Health group defends care for young disabled

First published in Bury FC

NHS Bury has been accused of being one of five primary care trusts in the country that failed to acknowledge the existence of disabled children in their catchment areas.

The allegation has been made in a report published by the Care Quality Commission (CQC), based on data from 151 primary care trusts (PCTs) and in the face of official estimates that one-in-20 under-16s has a disability.

Newlife Foundation, the UK’s leading children’s disability charity, says that despite NHS Bury’s apparent denial of numbers, in 2011 the charity funded three grants totalling £2,550 for three children in the PCT’s catchment area.

Sheila Brown, Newlife chief executive, said: “This missing information could mean they don’t meet the full needs and so children and their families will continue to struggle without appropriate equipment. That’s when parents and carers turn to charities like Newlife to help plug the gap.”

NHS Bury says that as part of the review by the CQC, trusts were asked whether the most recent Annual Public Health Report or Joint Strategic Needs Assessment (JSNA) for the area estimated the population of disabled children. Although this precise information was not contained within these two specific documents for Bury, NHS Bury does have an estimate of the population of disabled children. It has a range of health and well being services in place to meet their needs and this information will be included in future editions of the JSNA.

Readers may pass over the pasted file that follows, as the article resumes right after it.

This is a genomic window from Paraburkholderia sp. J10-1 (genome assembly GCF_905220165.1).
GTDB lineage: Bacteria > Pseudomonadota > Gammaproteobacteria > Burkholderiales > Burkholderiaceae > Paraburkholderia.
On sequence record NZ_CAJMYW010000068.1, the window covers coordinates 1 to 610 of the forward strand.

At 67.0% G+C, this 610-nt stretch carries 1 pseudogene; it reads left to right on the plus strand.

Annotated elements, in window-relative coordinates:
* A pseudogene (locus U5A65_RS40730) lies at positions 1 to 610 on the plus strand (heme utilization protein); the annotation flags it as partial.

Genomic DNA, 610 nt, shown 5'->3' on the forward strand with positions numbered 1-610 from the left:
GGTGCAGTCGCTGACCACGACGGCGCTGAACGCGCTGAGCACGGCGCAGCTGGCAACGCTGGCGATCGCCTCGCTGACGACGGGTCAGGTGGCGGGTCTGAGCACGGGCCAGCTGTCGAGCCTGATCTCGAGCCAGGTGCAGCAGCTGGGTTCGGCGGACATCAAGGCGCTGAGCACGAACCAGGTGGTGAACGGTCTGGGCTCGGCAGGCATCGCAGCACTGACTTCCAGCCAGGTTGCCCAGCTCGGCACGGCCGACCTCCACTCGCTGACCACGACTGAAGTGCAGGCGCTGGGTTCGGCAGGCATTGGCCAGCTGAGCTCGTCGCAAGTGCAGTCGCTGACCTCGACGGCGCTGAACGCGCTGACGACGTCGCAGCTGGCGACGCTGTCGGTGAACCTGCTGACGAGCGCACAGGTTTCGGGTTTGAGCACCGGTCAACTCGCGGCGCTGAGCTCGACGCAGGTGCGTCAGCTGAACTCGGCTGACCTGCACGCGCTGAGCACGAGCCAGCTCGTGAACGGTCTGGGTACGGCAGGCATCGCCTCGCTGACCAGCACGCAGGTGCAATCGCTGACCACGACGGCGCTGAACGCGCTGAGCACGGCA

A spokesperson for NHS Bury said: “NHS Bury is committed to ensuring that high quality services are in place to support the healthcare needs of disabled children and young people, their families and carers. Although not specifically referenced within the Public Health Annual Report or the JSNA at the time of reporting, we estimate that there are in the region of 1,800 children living with a disability in Bury.

“We ensure that a comprehensive range of high quality and responsive services are in place for children and young people with disabilities. These include occupational therapy, speech and language therapy, physiotherapy, a short breaks facility, specialist school nursing services and wheelchair services. In addition we have in place community paediatricians and children’s community nurses.

“We are pleased that the review by the Care Quality Commission highlights a number of areas where Bury is performing better than the national average.”

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